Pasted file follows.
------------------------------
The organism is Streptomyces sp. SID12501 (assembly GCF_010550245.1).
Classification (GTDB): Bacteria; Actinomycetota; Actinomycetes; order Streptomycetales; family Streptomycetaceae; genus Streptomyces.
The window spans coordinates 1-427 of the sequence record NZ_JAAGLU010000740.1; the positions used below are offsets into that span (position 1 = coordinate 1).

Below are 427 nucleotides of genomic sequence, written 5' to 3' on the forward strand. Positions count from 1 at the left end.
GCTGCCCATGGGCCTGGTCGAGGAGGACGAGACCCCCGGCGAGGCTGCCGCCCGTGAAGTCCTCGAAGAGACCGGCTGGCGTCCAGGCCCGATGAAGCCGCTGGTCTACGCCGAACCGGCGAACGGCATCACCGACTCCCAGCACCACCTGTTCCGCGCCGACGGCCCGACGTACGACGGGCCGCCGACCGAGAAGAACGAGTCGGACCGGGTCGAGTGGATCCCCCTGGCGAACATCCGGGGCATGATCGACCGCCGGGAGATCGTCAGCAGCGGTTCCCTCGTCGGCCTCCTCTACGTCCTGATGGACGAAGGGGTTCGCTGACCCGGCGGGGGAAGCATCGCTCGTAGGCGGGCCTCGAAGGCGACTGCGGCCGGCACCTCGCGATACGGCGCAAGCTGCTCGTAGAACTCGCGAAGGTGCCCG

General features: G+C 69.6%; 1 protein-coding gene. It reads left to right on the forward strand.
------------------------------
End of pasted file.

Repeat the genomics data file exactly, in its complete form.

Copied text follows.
The organism is Streptomyces sp. SID12501 (assembly GCF_010550245.1).
Classification (GTDB): Bacteria; Actinomycetota; Actinomycetes; order Streptomycetales; family Streptomycetaceae; genus Streptomyces.
The window spans coordinates 1-427 of the sequence record NZ_JAAGLU010000740.1; the positions used below are offsets into that span (position 1 = coordinate 1).

Below are 427 nucleotides of genomic sequence, written 5' to 3' on the forward strand. Positions count from 1 at the left end.
GCTGCCCATGGGCCTGGTCGAGGAGGACGAGACCCCCGGCGAGGCTGCCGCCCGTGAAGTCCTCGAAGAGACCGGCTGGCGTCCAGGCCCGATGAAGCCGCTGGTCTACGCCGAACCGGCGAACGGCATCACCGACTCCCAGCACCACCTGTTCCGCGCCGACGGCCCGACGTACGACGGGCCGCCGACCGAGAAGAACGAGTCGGACCGGGTCGAGTGGATCCCCCTGGCGAACATCCGGGGCATGATCGACCGCCGGGAGATCGTCAGCAGCGGTTCCCTCGTCGGCCTCCTCTACGTCCTGATGGACGAAGGGGTTCGCTGACCCGGCGGGGGAAGCATCGCTCGTAGGCGGGCCTCGAAGGCGACTGCGGCCGGCACCTCGCGATACGGCGCAAGCTGCTCGTAGAACTCGCGAAGGTGCCCG

General features: G+C 69.6%; 1 protein-coding gene. It reads left to right on the forward strand.